I have been a fan of Scott Kinsey for decades now: he is an artist with a unique musical voice who loves group improvisation, and he melds funk, fusion, jazz, world music, and more with ease. His love for the music of Joe Zawinul is obvious (they worked together for many years in the studio), and he has absorbed that influence, (along with another favorite, Ahmad Jamal) taking those elements into his own unique musical space. I was always impressed by his later work with Tribal Tech, where the band would go into the studio and improvise/jam and then build songs out of that material, not unlike Miles Davis’ work of the very late ’60s and ’70s. Their ensemble playing was often telepathic. His solo and more recent group projects all share that exploratory nature, and I recommend them highly. Scott has a unique “voice” on synthesizer, and is a fan of Nord synths (Nord Lead 2), as well as many virtual instruments.
A RAVE UP!
My first example is a burning modern fusion cut called “Rave”, from Scott’s second solo release Near Life Experience (2016). On dual Oberheim SEM modules, Scott plays a funky and angular solo, as seen in Ex. 1. The solo section is basically a B minor jam, and he makes use of the octave switches on the SEM modules to jump ranges in real-time as he plays. His note choices are more interesting than basic pentatonic scales, and I especially love the phrase that starts at bar 4. Bar 5’s use of the C natural and G notes seems to imply another chord (C? G major?), and then resolves back. In bar 9 he superimposes a C dominant seventh color over the groove, using the Lydian Dominant mode. Bar 11 seems to morph into playing C major over the B minor, and things get more slippery through bar 12, with more C Lydian Dominant work, but emphasizing an F-sharp minor seventh outline from the scale. Some more wide interval work in bars 13-14 help to bring the solo to a close. Certainly no clichéd “licks” in that workout!
CHANNELING HIS INNER ZAWINUL
As I mentioned earlier, Scott and Joe Zawinul were close friends, and Joe respected Scott so much that he asked him to be the one to carry on his musical legacy, which he does with the Zawinul Legacy Band. In every show he plays you’ll hear nods to Joe’s musical outlook and keyboard timbres/textures. But Scott has long ago absorbed and made these influences his own. He goes others places, and for me, even deeper than Joe did, which I think is as Joe would have wanted.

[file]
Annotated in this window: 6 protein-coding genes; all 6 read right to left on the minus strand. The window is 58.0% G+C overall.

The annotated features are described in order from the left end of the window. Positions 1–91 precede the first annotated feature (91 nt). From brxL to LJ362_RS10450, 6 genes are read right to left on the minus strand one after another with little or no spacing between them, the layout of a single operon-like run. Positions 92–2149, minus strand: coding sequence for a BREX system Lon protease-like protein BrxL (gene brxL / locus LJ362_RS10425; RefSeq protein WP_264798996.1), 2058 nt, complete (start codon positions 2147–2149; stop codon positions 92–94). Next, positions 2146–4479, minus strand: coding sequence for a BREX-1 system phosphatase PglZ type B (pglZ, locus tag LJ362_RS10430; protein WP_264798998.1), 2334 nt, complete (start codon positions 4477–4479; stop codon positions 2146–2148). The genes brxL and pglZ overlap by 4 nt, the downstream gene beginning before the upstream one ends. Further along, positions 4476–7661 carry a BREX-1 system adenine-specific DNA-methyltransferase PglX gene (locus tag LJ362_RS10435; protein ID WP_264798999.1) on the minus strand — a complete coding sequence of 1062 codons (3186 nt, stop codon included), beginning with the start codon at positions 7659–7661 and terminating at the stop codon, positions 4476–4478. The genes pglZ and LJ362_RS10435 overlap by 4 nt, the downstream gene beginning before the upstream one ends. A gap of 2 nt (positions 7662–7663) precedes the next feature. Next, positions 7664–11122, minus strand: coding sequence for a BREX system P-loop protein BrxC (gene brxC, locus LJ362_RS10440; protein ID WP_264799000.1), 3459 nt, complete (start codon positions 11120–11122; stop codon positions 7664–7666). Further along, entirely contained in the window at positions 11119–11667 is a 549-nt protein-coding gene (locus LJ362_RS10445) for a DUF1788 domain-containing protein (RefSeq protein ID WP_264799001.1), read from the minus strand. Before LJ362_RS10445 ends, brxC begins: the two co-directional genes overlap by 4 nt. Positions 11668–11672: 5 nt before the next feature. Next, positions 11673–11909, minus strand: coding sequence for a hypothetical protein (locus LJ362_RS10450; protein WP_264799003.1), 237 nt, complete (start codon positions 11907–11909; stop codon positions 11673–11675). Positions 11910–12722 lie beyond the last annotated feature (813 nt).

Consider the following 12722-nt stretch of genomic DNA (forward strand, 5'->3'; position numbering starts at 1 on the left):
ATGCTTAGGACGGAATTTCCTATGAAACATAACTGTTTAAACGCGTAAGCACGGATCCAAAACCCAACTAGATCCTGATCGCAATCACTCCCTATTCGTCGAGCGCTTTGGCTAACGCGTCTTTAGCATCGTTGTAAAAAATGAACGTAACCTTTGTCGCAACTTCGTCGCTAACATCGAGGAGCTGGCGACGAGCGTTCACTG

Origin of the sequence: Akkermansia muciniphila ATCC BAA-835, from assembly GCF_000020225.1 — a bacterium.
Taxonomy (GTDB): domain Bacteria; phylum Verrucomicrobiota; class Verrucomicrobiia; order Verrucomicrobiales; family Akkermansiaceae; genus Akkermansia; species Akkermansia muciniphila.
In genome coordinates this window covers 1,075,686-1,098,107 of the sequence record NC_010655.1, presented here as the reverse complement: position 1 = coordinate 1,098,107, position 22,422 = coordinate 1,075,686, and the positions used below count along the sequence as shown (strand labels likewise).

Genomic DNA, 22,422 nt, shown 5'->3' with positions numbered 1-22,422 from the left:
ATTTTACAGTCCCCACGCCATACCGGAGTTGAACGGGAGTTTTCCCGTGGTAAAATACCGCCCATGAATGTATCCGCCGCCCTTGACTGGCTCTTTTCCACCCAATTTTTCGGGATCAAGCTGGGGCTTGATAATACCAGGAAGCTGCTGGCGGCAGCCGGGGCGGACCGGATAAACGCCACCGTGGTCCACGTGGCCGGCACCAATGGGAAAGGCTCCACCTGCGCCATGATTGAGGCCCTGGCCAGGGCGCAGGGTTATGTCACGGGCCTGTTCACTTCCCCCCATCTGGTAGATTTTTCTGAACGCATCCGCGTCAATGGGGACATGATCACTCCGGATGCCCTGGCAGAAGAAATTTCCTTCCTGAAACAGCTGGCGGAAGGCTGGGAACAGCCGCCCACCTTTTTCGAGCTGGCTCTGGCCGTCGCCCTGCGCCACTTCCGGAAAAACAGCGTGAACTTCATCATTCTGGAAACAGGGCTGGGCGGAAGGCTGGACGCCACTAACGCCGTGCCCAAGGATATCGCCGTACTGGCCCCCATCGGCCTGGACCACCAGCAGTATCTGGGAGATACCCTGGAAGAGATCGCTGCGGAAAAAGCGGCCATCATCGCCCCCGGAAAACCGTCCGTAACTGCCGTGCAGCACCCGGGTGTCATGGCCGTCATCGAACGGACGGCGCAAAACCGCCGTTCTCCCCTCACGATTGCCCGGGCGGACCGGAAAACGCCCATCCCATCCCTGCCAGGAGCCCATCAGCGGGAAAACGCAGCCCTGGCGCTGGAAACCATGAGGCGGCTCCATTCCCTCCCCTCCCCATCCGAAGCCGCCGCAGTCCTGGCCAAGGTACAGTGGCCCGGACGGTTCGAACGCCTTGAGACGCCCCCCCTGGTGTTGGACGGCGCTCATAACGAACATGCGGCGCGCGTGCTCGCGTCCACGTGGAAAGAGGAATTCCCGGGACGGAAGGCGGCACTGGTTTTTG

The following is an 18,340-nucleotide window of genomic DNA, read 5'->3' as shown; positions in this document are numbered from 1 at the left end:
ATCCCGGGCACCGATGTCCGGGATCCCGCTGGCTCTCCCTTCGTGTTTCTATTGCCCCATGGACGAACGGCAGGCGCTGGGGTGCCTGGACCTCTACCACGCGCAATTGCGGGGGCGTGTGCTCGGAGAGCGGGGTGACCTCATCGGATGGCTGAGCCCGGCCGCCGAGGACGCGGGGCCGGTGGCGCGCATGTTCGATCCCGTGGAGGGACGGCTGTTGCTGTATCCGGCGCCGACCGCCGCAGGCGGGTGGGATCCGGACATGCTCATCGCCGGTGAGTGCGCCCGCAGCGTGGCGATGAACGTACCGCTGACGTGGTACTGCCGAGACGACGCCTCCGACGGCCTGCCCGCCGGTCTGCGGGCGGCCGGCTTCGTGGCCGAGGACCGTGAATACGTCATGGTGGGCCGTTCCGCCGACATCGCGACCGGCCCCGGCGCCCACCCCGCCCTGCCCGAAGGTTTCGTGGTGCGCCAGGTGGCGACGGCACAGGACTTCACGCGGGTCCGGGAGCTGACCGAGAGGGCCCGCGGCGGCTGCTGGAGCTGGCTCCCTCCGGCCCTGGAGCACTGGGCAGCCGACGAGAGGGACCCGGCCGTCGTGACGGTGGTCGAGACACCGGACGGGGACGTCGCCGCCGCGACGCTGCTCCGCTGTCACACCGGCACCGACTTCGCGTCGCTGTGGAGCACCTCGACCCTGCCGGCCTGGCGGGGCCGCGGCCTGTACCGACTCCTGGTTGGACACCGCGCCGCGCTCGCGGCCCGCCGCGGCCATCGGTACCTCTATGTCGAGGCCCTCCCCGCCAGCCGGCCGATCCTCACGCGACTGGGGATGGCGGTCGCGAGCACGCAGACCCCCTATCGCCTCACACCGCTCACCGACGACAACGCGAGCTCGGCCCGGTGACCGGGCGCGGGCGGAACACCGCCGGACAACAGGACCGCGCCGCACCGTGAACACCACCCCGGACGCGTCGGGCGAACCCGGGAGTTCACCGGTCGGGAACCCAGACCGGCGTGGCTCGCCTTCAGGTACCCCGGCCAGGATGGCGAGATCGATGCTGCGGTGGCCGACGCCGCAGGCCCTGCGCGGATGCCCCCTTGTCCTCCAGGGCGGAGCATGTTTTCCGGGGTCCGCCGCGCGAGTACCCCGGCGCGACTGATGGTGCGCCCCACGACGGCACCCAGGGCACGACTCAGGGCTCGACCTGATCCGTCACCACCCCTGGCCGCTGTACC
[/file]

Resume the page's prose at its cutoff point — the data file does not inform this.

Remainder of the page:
Ex. 2 comes from the Human Element band project, from their 2011 self-titled release. “Essaouira” draws on the Gnawa style of music from North Africa, and is the type of piece that the Zawinul Syndicate might have done. Scott solos on an open C major groove, using a major pentatonic mode, with a deep swing feel. This type of sing-song melodicism is vintage Zawinul, but Scott quickly takes some interesting turns. The little glitch figure at the end of bar 2 adds some interest, and then his line in bar 5 climbs just a little further chromatically than a usual bluesy lick. The strong F notes in bar 10 are another nod to Joe, but then in bar 14 Scott starts superimposing a D major tonality over the groove, and then from bar 15 to the end of the example he seems to have shifting to E minor, including the notes of the dominant seventh of that key (B7), using both F-sharp and D-sharp. Listen to the whole cut, the tune changes up nicely just after my example.
BLOWING HARD THROUGH CHANGES
Don’t assume that all of Scott’s music is based on one-chord jams. He pointed me to a solo he took on a Seamus Blake release from 2015 (Superconductor) on a track called “Send In The Clones”. I was so floored by it that I had to transcribe the whole solo (played using Arturia’s Matrix 12V plug-in), which we’ve posted online at keyboardmag.com. It’s a burning jazz tune with a long, complicated, and non-clichéd set of changes to blow on.
Ex. 3 shows only part of his second chorus, as he masterfully navigates the changes with flowing, melodic lines. The descending run in the first bar resolves onto a colorful B-flat for the second chord. He treats that minor-flat sixth chord like a B-flat major seventh, and then plays a wonderful phrase over the G-flat chord resolving into the major seventh of the F major chord. Throughout the solo he makes excellent use of color tones, and rarely touches on the root, or even basic triad tones. At bar 30 he arpeggiates a B minor seventh chord and then a G major seventh, over a Dsus chord — great colors. I’ll leave the micro-analysis here, it’s a great solo that we all can learn from.